Saturday, November 8, 2008

How to Run a Railroad

I've been riding the rails in Japan for three weeks now. Tomorrow I head back to the US, so it's time to put a few thoughts together.

In well over 8,000 miles and 150 trains, none have been late leaving the station, and only one has been late arriving - it was a shocking four minutes late, apparently due to congestion. This has involved all six of the privatized JR (Japan Rail) group companies, plus four of the many smaller railways. Maybe I'll be able to work out the percentage of reliability when I've cataloged details of the entire journey.

My focus for this post is, How do they do it? Here are my observations:
  • Investment in infrastructure: Compared to many other countries, Japan spends little for its military. Instead, its citizen's tax money goes to education and infrastructure. It's not just their famous Shinkansen "bullet trains" that get the investment. All four main islands are connected by a long bridge or tunnels. Mountains (said to cover four fifths of Japan) are drilled full of innumerable tunnels, and valley are spanned by trestles. Few mountain lines have track speeds less than about 40 MPH, and many are higher. Roads are kept in very good repair, and there are expressways (with high tolls) in most parts of the country; more are being built.
  • Meticulous maintenance: right of way is well groomed and ballasted, using mainly concrete ties. Surprising to American railroaders is the use of jointed rail almost everywhere except on Shinkansen lines (though to give me the lie, I happen to be riding over a rare stretch of non-Shinkansen welded rail in Hokkaido as I write this). Older rolling stock is lovingly cared for and works reliably. Squads of cleaning staff descend on every train when it reaches its destination.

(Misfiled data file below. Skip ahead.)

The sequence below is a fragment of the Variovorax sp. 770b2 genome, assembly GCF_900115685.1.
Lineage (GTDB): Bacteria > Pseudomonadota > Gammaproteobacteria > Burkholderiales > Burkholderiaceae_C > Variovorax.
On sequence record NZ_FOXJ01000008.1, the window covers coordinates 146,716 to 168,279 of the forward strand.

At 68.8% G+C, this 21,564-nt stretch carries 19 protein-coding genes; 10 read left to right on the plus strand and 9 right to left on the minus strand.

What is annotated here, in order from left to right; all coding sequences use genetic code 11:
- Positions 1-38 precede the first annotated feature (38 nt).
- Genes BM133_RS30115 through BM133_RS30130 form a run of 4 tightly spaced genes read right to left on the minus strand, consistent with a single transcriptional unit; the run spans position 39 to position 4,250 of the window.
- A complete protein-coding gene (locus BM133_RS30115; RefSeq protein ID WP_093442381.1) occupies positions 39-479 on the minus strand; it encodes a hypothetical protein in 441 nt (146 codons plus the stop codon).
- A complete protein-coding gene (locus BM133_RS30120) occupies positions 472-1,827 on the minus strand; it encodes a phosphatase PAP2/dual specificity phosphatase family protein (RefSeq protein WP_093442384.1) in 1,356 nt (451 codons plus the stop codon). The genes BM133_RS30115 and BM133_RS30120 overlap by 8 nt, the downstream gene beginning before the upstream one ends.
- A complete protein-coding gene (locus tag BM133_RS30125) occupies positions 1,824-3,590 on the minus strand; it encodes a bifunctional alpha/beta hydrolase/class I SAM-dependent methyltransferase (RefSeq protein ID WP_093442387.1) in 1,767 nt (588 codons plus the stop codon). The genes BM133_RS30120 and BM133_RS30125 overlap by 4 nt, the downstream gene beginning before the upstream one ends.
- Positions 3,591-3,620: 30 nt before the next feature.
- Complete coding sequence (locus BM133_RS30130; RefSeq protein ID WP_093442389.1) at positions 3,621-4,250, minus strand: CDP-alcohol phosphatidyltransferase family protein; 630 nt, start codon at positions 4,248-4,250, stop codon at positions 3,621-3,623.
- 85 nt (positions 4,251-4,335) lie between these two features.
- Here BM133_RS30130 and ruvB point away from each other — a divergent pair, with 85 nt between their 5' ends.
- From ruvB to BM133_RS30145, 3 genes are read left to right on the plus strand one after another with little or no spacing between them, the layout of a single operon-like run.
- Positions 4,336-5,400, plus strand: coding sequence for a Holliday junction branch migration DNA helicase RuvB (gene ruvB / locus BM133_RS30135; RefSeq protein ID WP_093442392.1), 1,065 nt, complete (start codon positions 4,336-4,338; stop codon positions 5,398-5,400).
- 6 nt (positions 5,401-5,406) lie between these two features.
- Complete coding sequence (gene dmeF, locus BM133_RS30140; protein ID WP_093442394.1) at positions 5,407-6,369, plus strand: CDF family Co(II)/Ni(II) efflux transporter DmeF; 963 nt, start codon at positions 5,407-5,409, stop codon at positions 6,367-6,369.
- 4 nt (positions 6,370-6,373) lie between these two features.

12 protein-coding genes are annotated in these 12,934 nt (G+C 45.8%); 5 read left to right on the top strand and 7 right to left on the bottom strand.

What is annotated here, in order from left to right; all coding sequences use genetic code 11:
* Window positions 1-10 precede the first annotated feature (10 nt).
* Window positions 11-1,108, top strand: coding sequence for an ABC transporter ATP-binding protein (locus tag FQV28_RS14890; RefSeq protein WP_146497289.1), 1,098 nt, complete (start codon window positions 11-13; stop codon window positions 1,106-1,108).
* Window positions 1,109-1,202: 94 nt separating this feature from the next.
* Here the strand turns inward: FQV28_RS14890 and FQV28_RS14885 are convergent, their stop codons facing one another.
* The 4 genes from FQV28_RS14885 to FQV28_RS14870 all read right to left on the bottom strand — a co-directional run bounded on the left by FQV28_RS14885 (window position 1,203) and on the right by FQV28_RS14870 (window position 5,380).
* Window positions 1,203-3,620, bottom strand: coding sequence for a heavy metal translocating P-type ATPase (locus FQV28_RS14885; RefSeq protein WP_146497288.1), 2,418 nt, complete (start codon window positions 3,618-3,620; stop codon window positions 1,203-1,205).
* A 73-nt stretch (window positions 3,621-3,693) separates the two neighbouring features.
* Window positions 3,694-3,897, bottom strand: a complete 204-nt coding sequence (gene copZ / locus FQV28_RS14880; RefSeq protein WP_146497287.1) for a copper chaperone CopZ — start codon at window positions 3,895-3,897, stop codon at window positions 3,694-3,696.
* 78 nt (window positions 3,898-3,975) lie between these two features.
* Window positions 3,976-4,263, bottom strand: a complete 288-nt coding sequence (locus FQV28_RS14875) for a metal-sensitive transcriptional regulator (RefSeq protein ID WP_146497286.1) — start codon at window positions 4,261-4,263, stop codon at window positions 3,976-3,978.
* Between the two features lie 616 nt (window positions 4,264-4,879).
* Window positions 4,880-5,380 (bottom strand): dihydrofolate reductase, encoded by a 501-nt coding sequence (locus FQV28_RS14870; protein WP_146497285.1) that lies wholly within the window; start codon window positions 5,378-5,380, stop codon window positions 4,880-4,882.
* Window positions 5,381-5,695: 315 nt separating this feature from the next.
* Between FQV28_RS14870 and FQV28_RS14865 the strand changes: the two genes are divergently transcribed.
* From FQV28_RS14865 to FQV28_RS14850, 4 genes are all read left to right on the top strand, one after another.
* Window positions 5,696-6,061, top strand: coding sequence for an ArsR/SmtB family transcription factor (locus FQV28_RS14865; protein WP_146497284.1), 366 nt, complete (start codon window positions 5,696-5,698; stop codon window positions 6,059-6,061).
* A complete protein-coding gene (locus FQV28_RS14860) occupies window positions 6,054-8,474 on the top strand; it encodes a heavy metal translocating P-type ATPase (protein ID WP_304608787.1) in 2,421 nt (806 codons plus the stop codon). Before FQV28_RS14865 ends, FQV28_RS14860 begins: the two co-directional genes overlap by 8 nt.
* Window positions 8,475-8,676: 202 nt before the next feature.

• Precision operation: every task on the railroad has a ritual. Watching conductors, station masters, engineers, and even train attendants, is like watching a combination ballet and military drill. All personnel are in uniform, from the station-master, with his flag and red-banded cap, to the track workers in their regulation coveralls and hard hats. Every train attendant bows to the passengers when entering or leaving a coach. Engineers, except on the ever-popular steam excursion engines, always wear white gloves. Every signal is acknowledged with hand gestures and a verbal response. Every time-point is met by a white-gloved finger pointing to the engineer's railroad-issue pocket watch, the time column and then the location on the train order. Every engineer, whether on a large, fast train or a small, slow one, has his train orders in a special, illuminated holder mounted just to the right of the forward window. If all this sounds a bit "over the top", consider the spectacular results.